Obama Stresses Need for America-Made Energy

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SUSIE GHARIB, NIGHTLY BUSINESS REPORT ANCHOR: Well, it was talk, not a deal to tap into emergency oil reserves. So says the White House. The Obama administration denied reports that it had
reached an agreement with Britain to join forces, tapping into government-
controlled strategic petroleum reserves. The talk triggered a drop in oil prices. In New York trading, they tumbled almost $2 to the $104-a-barrel level, but then recovered by the end
of the day, closing at $105. But President Obama today addressed worries
about high oil and gasoline prices. Speaking in Maryland, he laid out his plans for alternative energy. Sylvia Hall reports.

SYLVIA HALL, NIGHTLY BUSINESS REPORT CORRESPONDENT: President Obama
wants to change the way America powers up.

BARACK OBAMA, PRESIDENT OF THE UNITED STATES: So we can’t have an energy strategy for the last century that traps us in the past; we need an energy strategy for the future, an all-of-
the above strategy for the 21st Century that develops every source of
American-made energy.

HALL: As it turns out, between wind, solar, and other resources, the
country has its pick of ways to generate energy. The Department of Energy
says renewables make up around 10 percent of electricity production, and by
2035, their market share is expected to grow to 16 percent. But which ones are most promising? Last year, solar panel installation doubled, and wind energy production increased by 27 percent.
Both depend heavily on government subsidies, and in a time of tight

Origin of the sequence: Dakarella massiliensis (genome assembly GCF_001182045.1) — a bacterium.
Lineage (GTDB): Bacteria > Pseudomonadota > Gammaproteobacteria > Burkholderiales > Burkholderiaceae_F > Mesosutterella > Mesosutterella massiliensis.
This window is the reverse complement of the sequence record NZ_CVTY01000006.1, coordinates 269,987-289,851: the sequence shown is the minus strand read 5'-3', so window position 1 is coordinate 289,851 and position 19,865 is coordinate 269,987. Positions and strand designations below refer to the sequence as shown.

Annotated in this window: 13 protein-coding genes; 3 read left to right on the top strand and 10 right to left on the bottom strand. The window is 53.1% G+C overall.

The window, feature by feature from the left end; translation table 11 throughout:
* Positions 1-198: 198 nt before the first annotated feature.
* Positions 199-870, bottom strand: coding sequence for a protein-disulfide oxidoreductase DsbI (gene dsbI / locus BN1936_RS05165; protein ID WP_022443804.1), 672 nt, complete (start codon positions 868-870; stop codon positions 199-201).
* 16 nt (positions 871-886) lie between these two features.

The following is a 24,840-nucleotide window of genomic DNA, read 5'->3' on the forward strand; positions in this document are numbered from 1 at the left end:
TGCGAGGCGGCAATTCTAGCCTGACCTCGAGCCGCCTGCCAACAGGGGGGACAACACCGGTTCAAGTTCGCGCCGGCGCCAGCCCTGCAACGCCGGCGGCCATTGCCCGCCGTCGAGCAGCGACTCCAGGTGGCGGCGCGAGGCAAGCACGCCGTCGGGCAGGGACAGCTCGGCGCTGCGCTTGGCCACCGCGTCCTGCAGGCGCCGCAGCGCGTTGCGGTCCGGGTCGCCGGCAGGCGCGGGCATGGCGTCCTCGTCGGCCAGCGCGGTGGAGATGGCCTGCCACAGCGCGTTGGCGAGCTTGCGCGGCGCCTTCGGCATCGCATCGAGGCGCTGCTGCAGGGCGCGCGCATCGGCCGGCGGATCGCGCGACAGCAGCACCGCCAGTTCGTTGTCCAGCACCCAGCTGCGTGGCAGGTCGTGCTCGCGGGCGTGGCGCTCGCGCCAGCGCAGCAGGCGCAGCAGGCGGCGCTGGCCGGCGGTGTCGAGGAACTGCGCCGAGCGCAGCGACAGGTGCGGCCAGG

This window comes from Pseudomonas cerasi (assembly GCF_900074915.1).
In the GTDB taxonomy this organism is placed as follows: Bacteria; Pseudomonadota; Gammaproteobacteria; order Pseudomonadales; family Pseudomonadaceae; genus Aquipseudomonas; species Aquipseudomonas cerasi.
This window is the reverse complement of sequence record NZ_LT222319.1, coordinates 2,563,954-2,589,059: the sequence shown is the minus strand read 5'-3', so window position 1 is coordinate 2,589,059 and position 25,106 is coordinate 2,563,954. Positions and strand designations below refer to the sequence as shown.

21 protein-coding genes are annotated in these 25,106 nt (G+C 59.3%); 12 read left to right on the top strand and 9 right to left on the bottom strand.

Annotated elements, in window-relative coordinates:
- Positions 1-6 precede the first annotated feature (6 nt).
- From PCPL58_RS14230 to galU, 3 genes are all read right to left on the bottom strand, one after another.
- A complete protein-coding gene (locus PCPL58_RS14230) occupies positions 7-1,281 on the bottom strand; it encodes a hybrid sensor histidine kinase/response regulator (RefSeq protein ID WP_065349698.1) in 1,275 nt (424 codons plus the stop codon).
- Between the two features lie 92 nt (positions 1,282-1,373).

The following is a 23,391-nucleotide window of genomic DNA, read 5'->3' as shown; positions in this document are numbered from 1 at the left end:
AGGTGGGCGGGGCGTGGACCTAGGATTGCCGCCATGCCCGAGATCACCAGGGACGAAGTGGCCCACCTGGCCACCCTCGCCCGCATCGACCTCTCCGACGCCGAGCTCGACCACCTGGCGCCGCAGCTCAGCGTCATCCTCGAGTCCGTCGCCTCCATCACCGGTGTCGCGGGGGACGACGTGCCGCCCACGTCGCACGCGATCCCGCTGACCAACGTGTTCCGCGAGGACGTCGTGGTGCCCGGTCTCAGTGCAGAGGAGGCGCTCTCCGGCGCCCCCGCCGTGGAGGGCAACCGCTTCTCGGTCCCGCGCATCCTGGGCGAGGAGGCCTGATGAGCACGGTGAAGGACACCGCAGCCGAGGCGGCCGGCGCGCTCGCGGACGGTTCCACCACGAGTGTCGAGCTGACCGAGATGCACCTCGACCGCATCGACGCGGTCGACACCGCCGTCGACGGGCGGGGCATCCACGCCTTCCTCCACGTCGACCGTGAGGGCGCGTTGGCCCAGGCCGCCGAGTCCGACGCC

budgets, that support could dim.

PAUL BLEDSOE, SENIOR ADVISER, BIPARTISAN POLICY CENTER: Every energy
source has enjoyed subsidies in its development period. That was true of
coal, true of oil, true of nuclear, and its now true of renewable energy.
The question is, how quickly can you phase out that subsidy?

HALL: While the cost of solar and wind energy has been dropping
steadily, they can’t compete with plummeting natural gas prices.

SEVERIN BORENSTEIN, CO-DIRECTOR, ENERGY INSTITUTE, HASS SCHOOL OF
BUSINESS, U.C. BERKELEY: So, while they have — the renewables have gotten
somewhat more cost-effective, the bar that they’re trying to chase has also
gotten a lot harder to reach.

HALL: Over the long term, experts say its imperative that renewables
take a much bigger place in the energy market. But to do so will take a
lot more investment and a lot more research. Sylvia Hall, NIGHTLY BUSINESS REPORT, Washington.


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